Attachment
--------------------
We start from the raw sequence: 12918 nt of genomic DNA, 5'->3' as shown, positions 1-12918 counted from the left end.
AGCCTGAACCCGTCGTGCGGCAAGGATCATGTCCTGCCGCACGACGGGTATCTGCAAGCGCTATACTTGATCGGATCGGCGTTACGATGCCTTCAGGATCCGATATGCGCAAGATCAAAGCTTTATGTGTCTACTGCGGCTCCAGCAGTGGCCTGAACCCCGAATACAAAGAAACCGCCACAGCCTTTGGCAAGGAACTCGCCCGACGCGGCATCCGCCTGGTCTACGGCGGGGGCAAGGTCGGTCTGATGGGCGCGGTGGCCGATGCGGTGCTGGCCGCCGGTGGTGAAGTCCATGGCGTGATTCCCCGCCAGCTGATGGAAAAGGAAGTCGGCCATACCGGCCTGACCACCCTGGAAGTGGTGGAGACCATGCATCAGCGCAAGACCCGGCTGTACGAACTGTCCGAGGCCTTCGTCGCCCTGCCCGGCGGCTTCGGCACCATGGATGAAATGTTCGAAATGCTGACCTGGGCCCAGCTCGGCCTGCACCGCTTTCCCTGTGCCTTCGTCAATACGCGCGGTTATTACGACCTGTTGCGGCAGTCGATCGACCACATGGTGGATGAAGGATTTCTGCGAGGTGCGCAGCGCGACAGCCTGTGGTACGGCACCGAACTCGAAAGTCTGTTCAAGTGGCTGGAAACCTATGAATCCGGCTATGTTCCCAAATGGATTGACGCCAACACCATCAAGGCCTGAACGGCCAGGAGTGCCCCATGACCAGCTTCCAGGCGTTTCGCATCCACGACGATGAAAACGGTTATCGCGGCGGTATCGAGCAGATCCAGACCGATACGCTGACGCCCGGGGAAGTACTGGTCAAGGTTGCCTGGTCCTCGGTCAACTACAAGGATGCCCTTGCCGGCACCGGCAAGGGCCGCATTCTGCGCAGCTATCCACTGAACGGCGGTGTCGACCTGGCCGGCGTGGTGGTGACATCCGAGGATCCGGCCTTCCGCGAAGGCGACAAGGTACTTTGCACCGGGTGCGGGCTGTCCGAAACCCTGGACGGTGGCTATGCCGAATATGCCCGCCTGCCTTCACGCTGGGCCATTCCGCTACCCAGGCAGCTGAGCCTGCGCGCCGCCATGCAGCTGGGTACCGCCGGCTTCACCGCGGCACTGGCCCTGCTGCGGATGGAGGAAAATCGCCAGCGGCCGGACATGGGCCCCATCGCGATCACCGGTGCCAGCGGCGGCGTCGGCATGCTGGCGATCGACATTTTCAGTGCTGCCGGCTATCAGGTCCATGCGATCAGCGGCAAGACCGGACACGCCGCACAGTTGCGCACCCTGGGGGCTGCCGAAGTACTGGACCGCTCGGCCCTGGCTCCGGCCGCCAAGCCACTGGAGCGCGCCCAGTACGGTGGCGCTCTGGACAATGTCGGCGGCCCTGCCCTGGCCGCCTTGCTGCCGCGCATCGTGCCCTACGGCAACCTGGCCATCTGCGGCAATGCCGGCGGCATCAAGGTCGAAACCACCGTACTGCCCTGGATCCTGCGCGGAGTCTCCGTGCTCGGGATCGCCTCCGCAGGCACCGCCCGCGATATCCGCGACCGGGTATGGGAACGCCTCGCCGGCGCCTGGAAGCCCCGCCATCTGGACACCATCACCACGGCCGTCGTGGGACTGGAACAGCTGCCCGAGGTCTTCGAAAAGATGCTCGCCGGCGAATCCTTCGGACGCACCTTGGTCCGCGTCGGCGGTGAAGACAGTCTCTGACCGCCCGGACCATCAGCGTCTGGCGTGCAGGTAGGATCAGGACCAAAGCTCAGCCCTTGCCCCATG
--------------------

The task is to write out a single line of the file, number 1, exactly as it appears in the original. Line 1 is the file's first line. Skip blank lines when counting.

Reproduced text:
We start from the raw sequence: 12918 nt of genomic DNA, 5'->3' as shown, positions 1-12918 counted from the left end.